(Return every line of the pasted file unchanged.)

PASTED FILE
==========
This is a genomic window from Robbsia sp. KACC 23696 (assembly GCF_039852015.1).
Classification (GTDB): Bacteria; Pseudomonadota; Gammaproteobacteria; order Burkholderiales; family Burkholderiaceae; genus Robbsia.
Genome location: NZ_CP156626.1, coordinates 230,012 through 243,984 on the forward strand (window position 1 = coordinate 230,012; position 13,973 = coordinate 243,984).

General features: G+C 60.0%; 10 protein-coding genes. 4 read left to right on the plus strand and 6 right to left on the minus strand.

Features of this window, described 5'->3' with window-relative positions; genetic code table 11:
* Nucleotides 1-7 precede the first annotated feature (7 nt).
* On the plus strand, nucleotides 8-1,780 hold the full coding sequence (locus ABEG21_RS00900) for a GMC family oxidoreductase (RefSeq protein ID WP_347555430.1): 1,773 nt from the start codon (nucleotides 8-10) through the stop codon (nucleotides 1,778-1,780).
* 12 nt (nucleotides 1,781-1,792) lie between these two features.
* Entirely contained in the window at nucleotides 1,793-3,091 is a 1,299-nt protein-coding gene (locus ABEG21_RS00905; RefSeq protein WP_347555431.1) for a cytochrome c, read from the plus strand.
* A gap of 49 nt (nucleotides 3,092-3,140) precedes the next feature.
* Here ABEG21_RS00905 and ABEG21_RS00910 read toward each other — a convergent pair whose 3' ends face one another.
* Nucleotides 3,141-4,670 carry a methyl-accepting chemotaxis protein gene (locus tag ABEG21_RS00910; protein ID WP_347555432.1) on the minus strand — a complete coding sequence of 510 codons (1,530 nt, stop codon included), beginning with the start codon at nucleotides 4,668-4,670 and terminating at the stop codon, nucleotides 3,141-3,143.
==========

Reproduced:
This is a genomic window from Robbsia sp. KACC 23696 (assembly GCF_039852015.1).
Classification (GTDB): Bacteria; Pseudomonadota; Gammaproteobacteria; order Burkholderiales; family Burkholderiaceae; genus Robbsia.
Genome location: NZ_CP156626.1, coordinates 230,012 through 243,984 on the forward strand (window position 1 = coordinate 230,012; position 13,973 = coordinate 243,984).

General features: G+C 60.0%; 10 protein-coding genes. 4 read left to right on the plus strand and 6 right to left on the minus strand.

Features of this window, described 5'->3' with window-relative positions; genetic code table 11:
* Nucleotides 1-7 precede the first annotated feature (7 nt).
* On the plus strand, nucleotides 8-1,780 hold the full coding sequence (locus ABEG21_RS00900) for a GMC family oxidoreductase (RefSeq protein ID WP_347555430.1): 1,773 nt from the start codon (nucleotides 8-10) through the stop codon (nucleotides 1,778-1,780).
* 12 nt (nucleotides 1,781-1,792) lie between these two features.
* Entirely contained in the window at nucleotides 1,793-3,091 is a 1,299-nt protein-coding gene (locus ABEG21_RS00905; RefSeq protein WP_347555431.1) for a cytochrome c, read from the plus strand.
* A gap of 49 nt (nucleotides 3,092-3,140) precedes the next feature.
* Here ABEG21_RS00905 and ABEG21_RS00910 read toward each other — a convergent pair whose 3' ends face one another.
* Nucleotides 3,141-4,670 carry a methyl-accepting chemotaxis protein gene (locus tag ABEG21_RS00910; protein ID WP_347555432.1) on the minus strand — a complete coding sequence of 510 codons (1,530 nt, stop codon included), beginning with the start codon at nucleotides 4,668-4,670 and terminating at the stop codon, nucleotides 3,141-3,143.